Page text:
You set up a website, The Elephant and Macaw Banner, devoted to this world. Please tell us about that.
As a reader, I tend to explore far beyond the books themselves. When I read historical fiction, for example, I’ll sometimes spend days studying the history and culture of the period. So I hope some of my readers want to know more about Brazilian folklore and culture, and I came up with the website as a way to facilitate that search.
As I mentioned above, I spent so much time researching I lost track. I collected much of that research into documents, but only a fraction of it goes into the stories, just the details necessary for the narrative. So I use the website as a way to discuss story elements in more depth. It’s a present to the dedicated readers, and at the same time a channel for them to comment and share information with me as well.
The site has also become a place for me to post series news and artwork. I have feeds going to Twitter, LiveJournal, Facebook, and RSS, so it’s easy for anyone to keep up with everything going on there, no matter what their social media of choice.
For those interested, you can find the site at:
There are more stories in the works concerning the adventures of Gerard and Oludara. What can you tell us about those?
I’ve written several other stories set in the world, and I hope to find them nice homes in short fiction publications. I have a novel planned that ties all those stories together, and a couple more novels planned after that. I’d like to finish the first novel in 2012, but my research and writing time is limited by other commitments.
I’m also working on a graphic novel of “Fortuitous Meeting” in conjunction with Carolina Mylius, and excellent fantasy artist (http://shantalla.deviantart.com/gallery/). I hope to finish that later this year and publish it sometime in 2012.
I have thirteen years of experience in the entertainment industry which has opened me up to different media. That’s why I work with artists, to see other visions for the world, and provide something for the more visual reader. Literature is my first love, but I no longer think of The Elephant and Macaw Banner as just a collection of stories, but rather a world waiting to generate countless narratives in different mediums.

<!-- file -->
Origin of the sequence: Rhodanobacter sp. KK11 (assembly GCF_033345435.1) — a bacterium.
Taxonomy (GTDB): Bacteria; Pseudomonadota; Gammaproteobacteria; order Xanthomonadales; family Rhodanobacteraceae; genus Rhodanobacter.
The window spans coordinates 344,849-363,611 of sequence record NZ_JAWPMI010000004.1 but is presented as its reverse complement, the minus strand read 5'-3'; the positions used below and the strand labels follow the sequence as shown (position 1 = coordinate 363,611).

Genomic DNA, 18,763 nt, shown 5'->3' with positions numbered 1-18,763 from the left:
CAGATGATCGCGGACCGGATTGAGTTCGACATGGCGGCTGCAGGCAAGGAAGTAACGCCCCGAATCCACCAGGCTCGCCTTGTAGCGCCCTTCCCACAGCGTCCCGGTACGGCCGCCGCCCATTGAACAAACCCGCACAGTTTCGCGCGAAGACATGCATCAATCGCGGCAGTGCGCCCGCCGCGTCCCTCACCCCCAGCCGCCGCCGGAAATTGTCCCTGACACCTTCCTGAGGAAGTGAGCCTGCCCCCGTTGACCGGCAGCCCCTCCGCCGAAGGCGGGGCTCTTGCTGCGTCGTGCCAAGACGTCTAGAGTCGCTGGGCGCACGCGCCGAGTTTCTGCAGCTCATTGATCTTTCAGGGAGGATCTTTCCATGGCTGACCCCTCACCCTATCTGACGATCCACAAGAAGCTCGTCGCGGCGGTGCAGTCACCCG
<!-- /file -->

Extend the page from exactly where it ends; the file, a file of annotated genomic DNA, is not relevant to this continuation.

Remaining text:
Tell us about your early life and upbringing.
I was born on a dark and stormy night in Texas. Or maybe it was a bright and sunny day. I honestly don’t remember.
What I do remember is how my father would take me to the local library every weekend, where I plowed through most of the kids’ section before moving on to adult literature when I was nine or ten. By fifth grade I had read Homer, Tolkien, Stephen R. Donaldson, and countless others. Writing was my destiny.
I eventually studied at Rice University where I was torn between History and Computer Engineering. I opted for the latter, but not before taking a lot of the former. California called and I worked at Intel for a while before “discovering” Brazil.
You’ve lived in Porto Alegre, Brazil for the past ten years. What’s life like there?
Life here is different yet the same. The entertainment culture is similar, and Brazil has one of the largest cultural outputs in the world, although unfortunately very little of it makes it to the United States.
What’s different are the attitudes. Brazil is more laid back. It took me a little while to get used to it, but I know now I’d have a harder time readapting to the United States, where the stress level runs high. If you’re willing to give up some of the material comforts you have in the U.S., it’s fairly easy to live a satisfying and relaxing life here.
That’s why I don’t ever plan on leaving; Brazil is the place for me. I met my Brazilian wife nine years ago and we’ve been married for seven. We have a two-year-old boy named Lynx, which is an even more unusual name in Portuguese than English!